Saturday, June 15, 2013
My Dreams, My Works, Must Wait Till After Hell By Gwendolyn Brooks
Gwendolyn Brooks is an African American poet and was born in Topeka Kansas on 7th of June 1917 and brought up in Chicago since her childhood. As an African lady in America the racial issue affected her a lot. But with her creativity she could overcome the color bar barrier in America. Gwendolyn won numerous awards including Pulitzer Prize for her strong role as a "black poet". The major struggle that she had to face was to win her life as an African American Poet with liberation.
This is a lyric poem and falls into the category of Shakespearian sonnet form with a rhyme scheme of ababcdcdefefgg. The rhyming words are quite different from standard English as she followed the language belong to the English spoken African people in America. According to Brooks this poem belongs to the category of ‘folksy narrative’ with first person narration.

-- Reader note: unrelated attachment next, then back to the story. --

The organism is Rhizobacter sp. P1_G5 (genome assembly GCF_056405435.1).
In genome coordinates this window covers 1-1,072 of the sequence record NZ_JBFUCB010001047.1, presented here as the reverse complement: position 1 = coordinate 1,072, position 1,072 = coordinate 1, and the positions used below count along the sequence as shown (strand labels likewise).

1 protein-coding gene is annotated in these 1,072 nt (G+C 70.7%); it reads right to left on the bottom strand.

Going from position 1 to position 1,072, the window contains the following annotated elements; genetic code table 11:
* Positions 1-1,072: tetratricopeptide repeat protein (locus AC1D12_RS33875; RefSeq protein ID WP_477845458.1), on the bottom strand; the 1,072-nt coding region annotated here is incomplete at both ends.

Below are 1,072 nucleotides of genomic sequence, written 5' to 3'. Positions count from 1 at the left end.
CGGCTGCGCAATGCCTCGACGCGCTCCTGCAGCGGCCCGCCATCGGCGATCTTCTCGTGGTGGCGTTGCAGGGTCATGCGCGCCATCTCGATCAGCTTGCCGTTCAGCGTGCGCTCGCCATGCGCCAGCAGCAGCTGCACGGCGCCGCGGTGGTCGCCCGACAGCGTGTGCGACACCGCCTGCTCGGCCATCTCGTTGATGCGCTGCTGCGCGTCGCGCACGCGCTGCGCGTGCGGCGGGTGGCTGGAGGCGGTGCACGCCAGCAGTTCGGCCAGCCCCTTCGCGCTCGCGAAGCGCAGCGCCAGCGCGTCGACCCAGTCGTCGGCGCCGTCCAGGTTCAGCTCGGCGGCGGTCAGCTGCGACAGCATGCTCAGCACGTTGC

The poem reflects on the experience gained by the African American people in between two cultures. One is the root/ native or the indigenous African culture and the other is the American culture where they got alienated. They suffered due to loss of identity, they became more patriotic and they were inspired to go back to their root culture. The poem ‘My dreams, my works…’ represents the narrator’s journey of hardship to the root culture. According to the narrator the present world is a ‘hell’. With a tone of despair the narrator is struggling to survive in a world that keeps holding her back. She or he endures much to be back at his or her roots to fulfill his or her hunger with ‘bread’ and ‘honey’. And at the same time make him/her as a complete. The speaker works hard and waits anxiously to achieve the goal. The goal can be the loss of identity. Most probably the narrator can be the poet. The hunger she has may be the hunger to write with her own identity. The social restrictions and barriers might have made her to lock up her desires which are represented through the metaphor of food. And the person is waiting by turning the face to a ‘puny light’ which shows the uncertainty of the time. Yet we see the perseverance, determination, endurance and the commitment of the person. The person’s imagination to go back to ‘home’ is clearly evident. Here the word ‘home’ suggests the narrator’s roots. This can be taken as a poem that celebrates the black identity or negritude metaphorically. Hunger and incompleteness in the present world are juxtaposed with taste and sensitivity of future with an indication of positive future for them. Moreover the comparison between ‘hell’ with ‘devil days’ and ‘home’ with ‘honey’ and ‘bread’ too indicates the same view. The poem can also remind us the words of a great leader ‘Martin Luther King’.